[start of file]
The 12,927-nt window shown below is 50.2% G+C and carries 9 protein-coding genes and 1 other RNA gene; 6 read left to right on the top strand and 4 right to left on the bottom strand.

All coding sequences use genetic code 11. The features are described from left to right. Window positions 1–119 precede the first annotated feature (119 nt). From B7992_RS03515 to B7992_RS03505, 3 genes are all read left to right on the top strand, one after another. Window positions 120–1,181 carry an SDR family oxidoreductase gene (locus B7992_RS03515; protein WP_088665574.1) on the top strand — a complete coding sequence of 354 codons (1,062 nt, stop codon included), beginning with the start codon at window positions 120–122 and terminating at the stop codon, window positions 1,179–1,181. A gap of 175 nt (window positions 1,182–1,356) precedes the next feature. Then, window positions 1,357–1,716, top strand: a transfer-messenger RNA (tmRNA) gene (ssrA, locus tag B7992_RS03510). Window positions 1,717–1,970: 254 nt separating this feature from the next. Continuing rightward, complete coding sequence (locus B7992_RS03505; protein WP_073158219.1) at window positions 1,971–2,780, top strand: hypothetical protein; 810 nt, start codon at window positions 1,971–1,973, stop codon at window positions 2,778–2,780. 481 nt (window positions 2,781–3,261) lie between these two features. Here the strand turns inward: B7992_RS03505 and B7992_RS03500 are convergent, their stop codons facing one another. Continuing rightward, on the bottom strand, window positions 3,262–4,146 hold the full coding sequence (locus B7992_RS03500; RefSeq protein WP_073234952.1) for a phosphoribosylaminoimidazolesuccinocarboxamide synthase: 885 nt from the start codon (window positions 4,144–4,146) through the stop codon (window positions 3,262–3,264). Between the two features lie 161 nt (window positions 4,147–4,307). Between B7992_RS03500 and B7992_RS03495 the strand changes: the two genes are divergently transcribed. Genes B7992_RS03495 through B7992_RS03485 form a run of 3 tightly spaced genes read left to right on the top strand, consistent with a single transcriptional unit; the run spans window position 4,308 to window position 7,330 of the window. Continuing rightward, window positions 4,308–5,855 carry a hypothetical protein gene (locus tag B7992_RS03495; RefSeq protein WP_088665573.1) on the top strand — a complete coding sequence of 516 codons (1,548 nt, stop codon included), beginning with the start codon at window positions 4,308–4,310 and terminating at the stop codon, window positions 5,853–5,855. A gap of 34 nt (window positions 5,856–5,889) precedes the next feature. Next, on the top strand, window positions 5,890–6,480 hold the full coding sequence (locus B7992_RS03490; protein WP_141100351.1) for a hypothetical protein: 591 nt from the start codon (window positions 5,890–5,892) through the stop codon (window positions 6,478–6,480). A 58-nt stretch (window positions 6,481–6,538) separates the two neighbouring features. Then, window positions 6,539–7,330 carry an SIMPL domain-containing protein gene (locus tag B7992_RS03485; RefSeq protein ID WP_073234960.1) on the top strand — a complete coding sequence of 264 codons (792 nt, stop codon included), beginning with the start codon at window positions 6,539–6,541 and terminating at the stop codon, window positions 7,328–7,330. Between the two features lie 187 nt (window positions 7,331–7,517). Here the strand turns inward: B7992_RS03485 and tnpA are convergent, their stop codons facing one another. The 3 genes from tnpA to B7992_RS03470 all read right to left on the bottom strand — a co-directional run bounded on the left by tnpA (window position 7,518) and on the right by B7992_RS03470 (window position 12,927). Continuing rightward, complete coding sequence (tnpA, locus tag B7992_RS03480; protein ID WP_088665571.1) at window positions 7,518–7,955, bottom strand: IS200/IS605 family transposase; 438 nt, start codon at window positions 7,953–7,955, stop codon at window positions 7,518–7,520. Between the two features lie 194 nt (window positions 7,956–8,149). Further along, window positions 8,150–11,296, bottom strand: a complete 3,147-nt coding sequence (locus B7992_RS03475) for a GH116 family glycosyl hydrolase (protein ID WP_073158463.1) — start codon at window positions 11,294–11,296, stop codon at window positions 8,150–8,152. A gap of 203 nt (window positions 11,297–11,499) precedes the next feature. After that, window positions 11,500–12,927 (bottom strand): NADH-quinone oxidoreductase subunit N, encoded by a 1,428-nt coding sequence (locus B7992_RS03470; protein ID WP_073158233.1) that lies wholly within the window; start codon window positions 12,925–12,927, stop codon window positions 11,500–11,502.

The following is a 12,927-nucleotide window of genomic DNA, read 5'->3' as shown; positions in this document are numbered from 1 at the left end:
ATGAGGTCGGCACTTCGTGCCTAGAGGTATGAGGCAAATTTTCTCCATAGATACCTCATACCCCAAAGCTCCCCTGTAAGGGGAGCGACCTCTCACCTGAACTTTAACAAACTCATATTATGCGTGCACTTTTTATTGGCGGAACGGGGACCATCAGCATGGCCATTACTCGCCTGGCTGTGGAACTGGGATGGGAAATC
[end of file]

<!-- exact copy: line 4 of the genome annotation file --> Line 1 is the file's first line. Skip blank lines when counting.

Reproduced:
ATGAGGTCGGCACTTCGTGCCTAGAGGTATGAGGCAAATTTTCTCCATAGATACCTCATACCCCAAAGCTCCCCTGTAAGGGGAGCGACCTCTCACCTGAACTTTAACAAACTCATATTATGCGTGCACTTTTTATTGGCGGAACGGGGACCATCAGCATGGCCATTACTCGCCTGGCTGTGGAACTGGGATGGGAAATC